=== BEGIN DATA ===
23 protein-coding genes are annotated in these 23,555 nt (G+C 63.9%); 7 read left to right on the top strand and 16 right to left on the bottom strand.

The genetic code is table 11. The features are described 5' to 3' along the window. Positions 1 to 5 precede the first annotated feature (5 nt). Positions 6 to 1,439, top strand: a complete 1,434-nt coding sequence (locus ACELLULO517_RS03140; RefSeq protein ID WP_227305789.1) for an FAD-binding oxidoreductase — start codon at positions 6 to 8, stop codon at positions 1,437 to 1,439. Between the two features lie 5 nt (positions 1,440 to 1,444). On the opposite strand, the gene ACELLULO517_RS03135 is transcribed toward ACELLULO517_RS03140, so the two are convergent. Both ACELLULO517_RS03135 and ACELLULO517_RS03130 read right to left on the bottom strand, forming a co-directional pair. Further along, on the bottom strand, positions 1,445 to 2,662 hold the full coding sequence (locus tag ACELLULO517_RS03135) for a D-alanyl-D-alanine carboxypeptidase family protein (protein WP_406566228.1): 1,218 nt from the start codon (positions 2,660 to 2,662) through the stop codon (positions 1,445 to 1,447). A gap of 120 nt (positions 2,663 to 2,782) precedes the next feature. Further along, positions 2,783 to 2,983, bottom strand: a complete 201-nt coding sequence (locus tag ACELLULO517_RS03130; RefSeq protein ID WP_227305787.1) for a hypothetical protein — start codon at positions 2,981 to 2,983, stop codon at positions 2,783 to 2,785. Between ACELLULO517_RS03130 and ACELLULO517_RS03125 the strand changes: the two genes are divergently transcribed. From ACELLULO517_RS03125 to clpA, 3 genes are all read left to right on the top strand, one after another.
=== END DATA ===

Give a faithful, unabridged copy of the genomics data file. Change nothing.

23 protein-coding genes are annotated in these 23,555 nt (G+C 63.9%); 7 read left to right on the top strand and 16 right to left on the bottom strand.

The genetic code is table 11. The features are described 5' to 3' along the window. Positions 1 to 5 precede the first annotated feature (5 nt). Positions 6 to 1,439, top strand: a complete 1,434-nt coding sequence (locus ACELLULO517_RS03140; RefSeq protein ID WP_227305789.1) for an FAD-binding oxidoreductase — start codon at positions 6 to 8, stop codon at positions 1,437 to 1,439. Between the two features lie 5 nt (positions 1,440 to 1,444). On the opposite strand, the gene ACELLULO517_RS03135 is transcribed toward ACELLULO517_RS03140, so the two are convergent. Both ACELLULO517_RS03135 and ACELLULO517_RS03130 read right to left on the bottom strand, forming a co-directional pair. Further along, on the bottom strand, positions 1,445 to 2,662 hold the full coding sequence (locus tag ACELLULO517_RS03135) for a D-alanyl-D-alanine carboxypeptidase family protein (protein WP_406566228.1): 1,218 nt from the start codon (positions 2,660 to 2,662) through the stop codon (positions 1,445 to 1,447). A gap of 120 nt (positions 2,663 to 2,782) precedes the next feature. Further along, positions 2,783 to 2,983, bottom strand: a complete 201-nt coding sequence (locus tag ACELLULO517_RS03130; RefSeq protein ID WP_227305787.1) for a hypothetical protein — start codon at positions 2,981 to 2,983, stop codon at positions 2,783 to 2,785. Between ACELLULO517_RS03130 and ACELLULO517_RS03125 the strand changes: the two genes are divergently transcribed. From ACELLULO517_RS03125 to clpA, 3 genes are all read left to right on the top strand, one after another.